The Next Chapter

Randy Lundy recommends three books about nature

The Next Chapter columnist reviews Hunger Mountain by David Hinton, Field Notes for the Alpine Tundra by Elena Johnson and Dissolve by Sherwin Bitsui.
Randy Lundy is a poet and short story writer from Saskatchewan. (University of Regina Press)
Listen12:12

Randy Lundy is a short story writer, poet and member of the Barren Lands (Cree) First Nation. Lundy's poetry, including 2018's Blackbird Song, reflects on his life, his heritage and his spiritual connection to nature. 

Lundy stopped by The Next Chapter to talk about three books that explore the natural world.

Hunger Mountain by David Hinton

David Hinton is an American poet and author. (davidhinton.net, Shambhala)

"The subtitle for this book is 'a field guide to mind and landscape.' It's a big topic but a small book. I think it only runs about 140 pages. David Hinton is probably the foremost translator of classical Chinese poetry and philosophy. The book is focused on the relationship between consciousness and the landscape. He spends a lot of time talking about the pictographic nature of Chinese writing as opposed to the alphabetic nature of English writing.

The book is focused on the relationship between consciousness and the landscape.- Randy Lundy

"He suggests that, due to the pictographic nature, those who write in Chinese establish a mindset that's much closer to nature. Nature and spirit and language are all interwoven and all part of one another. They inform each other rather than being separate kinds of things."

Field Notes for the Alpine Tundra by Elena Johnson

Elena Johnson is a poet, editor and translator based in Vancouver. (Gaspereau Press )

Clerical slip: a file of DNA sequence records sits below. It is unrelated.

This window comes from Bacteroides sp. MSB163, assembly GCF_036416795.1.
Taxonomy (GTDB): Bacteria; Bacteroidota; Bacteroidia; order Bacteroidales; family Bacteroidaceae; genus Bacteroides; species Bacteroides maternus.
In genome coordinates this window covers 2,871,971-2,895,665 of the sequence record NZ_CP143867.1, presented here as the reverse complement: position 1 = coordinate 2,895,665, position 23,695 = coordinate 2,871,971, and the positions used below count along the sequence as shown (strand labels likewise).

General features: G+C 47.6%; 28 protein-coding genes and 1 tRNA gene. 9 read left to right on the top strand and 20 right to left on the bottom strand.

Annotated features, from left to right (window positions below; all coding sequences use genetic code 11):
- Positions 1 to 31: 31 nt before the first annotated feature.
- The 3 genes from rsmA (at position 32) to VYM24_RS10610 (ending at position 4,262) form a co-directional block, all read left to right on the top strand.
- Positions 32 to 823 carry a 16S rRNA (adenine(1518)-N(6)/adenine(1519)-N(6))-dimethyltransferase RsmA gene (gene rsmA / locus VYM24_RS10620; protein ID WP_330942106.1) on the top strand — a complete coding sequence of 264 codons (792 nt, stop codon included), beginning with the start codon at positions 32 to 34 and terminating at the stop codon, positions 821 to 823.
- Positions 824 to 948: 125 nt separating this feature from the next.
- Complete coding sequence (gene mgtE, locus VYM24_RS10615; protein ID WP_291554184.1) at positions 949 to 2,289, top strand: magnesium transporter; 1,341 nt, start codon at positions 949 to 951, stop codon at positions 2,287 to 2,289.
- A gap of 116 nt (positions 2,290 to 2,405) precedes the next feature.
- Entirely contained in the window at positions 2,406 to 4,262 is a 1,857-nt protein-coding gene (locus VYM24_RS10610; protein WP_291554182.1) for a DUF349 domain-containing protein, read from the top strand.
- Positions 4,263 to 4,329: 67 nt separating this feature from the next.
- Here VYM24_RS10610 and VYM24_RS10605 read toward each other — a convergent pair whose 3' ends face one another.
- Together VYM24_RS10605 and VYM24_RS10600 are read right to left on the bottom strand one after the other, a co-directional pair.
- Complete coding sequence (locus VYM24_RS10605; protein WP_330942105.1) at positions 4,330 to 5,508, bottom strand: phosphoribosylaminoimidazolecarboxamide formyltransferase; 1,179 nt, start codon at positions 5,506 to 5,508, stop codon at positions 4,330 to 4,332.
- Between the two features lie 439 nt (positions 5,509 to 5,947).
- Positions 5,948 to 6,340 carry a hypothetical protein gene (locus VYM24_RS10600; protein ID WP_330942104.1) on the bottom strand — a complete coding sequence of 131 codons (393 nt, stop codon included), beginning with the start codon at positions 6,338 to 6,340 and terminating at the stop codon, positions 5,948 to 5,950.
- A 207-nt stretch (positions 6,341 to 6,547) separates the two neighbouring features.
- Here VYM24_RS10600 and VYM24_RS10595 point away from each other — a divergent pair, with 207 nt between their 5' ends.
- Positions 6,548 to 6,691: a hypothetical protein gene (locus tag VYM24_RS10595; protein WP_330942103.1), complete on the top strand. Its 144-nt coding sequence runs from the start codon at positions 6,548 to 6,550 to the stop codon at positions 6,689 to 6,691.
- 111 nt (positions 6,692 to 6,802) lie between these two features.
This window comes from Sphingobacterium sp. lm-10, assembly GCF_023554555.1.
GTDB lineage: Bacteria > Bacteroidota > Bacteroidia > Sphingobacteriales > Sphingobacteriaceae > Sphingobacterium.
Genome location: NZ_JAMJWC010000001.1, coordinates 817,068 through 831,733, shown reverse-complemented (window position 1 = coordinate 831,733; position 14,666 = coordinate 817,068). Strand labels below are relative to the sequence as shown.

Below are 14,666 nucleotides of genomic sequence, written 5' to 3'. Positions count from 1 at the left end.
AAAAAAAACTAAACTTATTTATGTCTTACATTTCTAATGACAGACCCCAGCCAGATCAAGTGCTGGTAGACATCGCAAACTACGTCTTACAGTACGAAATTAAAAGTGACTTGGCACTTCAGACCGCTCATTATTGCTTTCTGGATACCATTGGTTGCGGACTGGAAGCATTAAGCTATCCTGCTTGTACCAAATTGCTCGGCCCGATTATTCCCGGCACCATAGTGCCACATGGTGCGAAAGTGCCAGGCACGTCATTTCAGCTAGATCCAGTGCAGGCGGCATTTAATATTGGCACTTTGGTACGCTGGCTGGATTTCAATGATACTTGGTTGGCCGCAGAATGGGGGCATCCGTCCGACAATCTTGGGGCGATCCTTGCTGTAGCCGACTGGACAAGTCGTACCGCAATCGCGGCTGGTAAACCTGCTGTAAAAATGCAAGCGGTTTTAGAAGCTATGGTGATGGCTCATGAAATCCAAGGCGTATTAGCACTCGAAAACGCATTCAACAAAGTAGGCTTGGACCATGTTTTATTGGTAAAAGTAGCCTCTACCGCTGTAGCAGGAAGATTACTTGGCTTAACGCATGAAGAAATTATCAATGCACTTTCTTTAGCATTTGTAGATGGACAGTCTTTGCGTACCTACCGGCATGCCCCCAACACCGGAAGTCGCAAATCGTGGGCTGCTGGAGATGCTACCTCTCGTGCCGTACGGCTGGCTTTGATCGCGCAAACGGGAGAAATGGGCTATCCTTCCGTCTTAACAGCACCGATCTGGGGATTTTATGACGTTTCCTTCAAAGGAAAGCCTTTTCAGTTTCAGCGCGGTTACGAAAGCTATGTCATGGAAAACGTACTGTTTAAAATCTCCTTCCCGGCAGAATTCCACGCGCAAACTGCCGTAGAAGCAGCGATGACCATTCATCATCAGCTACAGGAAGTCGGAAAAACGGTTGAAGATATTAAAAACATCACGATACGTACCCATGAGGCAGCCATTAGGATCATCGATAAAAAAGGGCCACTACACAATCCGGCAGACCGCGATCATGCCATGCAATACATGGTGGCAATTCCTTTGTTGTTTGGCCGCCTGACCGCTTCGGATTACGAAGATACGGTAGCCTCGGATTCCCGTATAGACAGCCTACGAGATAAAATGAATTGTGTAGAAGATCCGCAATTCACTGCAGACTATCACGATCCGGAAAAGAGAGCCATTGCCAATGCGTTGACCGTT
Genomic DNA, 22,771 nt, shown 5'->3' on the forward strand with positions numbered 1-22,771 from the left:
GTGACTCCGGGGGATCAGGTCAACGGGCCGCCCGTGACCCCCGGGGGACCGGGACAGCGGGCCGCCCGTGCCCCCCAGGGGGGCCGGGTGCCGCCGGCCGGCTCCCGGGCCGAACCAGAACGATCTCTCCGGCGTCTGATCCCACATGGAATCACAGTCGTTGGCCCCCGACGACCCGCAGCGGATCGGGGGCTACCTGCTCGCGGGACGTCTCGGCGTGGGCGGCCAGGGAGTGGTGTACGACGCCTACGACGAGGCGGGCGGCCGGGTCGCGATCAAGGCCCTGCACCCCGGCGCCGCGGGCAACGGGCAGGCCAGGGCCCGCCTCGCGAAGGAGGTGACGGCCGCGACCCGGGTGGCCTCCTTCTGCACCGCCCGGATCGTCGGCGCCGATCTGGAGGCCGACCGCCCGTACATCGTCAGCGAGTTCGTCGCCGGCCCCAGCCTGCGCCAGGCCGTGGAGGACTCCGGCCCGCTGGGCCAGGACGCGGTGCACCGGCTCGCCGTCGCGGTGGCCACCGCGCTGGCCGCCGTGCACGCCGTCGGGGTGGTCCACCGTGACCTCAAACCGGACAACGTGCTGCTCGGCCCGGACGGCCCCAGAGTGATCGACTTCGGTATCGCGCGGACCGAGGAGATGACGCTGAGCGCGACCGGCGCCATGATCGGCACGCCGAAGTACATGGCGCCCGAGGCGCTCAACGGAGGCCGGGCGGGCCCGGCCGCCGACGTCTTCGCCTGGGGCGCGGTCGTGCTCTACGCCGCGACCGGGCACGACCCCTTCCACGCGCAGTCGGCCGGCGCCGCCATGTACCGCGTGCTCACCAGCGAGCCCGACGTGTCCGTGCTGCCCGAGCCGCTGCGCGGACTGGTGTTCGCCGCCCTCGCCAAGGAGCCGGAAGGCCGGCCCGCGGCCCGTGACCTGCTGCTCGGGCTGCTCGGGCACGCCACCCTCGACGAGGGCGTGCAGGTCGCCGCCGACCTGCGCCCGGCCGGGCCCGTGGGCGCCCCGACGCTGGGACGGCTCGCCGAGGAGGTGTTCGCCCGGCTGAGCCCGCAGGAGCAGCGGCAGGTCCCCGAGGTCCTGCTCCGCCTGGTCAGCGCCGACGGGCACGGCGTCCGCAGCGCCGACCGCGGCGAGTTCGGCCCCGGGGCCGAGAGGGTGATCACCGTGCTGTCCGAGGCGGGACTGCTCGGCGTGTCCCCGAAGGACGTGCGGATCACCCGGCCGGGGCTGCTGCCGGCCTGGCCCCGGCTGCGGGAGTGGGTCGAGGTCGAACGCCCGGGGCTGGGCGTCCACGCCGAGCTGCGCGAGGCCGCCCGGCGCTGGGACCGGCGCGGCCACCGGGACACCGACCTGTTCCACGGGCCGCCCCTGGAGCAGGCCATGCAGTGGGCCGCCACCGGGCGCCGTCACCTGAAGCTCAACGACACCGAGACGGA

"It's a collection of poetry by Canadian poet Elena Johnson, who lives in Vancouver. She's originally from New Brunswick. The book is called Field Notes for the Alpine Tundra. I just love the title. The poems were written when she was sort of the writer-in-residence during a research trip in Yukon in the Ruby Range Mountains, which are beyond the Arctic Circle in the tundra.

There's a relationship between the form of the book, the form of the individual poems and this barrenness or sparseness of that alpine landscape.- Randy Lundy

"It's a really thin book. It only runs about 27 pages of poetry and the poems are quite small as well. She spent some weeks up there looking and writing about the kinds of things that she saw. There's a relationship between the form of the book, the form of the individual poems and this barrenness or sparseness of that alpine landscape."

Dissolve by Sherwin Bitsui

Poet Sherwin Bitsui is a Diné (Navajo) from the Navajo Reservation in Arizona. (Copper Canyon Press, Blue Flower Arts)

"This is a challenging read. He often makes reference to the then and the now. He was born in Arizona, he's Navajo and lives in Santa Fe these days. I've read in interviews that he says he does his best thinking when he's in transit between Santa Fe, where he now lives, and his home reservation.

There's a lot of violence, alcohol, pills, syringes, police sirens and so on. But at other times there's that southwestern landscape and culture that he comes from and is attached to.- Randy Lundy

"It's a really distinctive voice. There's a lot of violence, alcohol, pills, syringes, police sirens and so on. But at other times there's that southwestern landscape and culture that he comes from and is attached to. So there's mountains and desert and desert plants and animals and horses. He's got a singular and distinctive voice."

Randy Lundy's comments have been edited for length and clarity.

Comments

To encourage thoughtful and respectful conversations, first and last names will appear with each submission to CBC/Radio-Canada's online communities (except in children and youth-oriented communities). Pseudonyms will no longer be permitted.

By submitting a comment, you accept that CBC has the right to reproduce and publish that comment in whole or in part, in any manner CBC chooses. Please note that CBC does not endorse the opinions expressed in comments. Comments on this story are moderated according to our Submission Guidelines. Comments are welcome while open. We reserve the right to close comments at any time.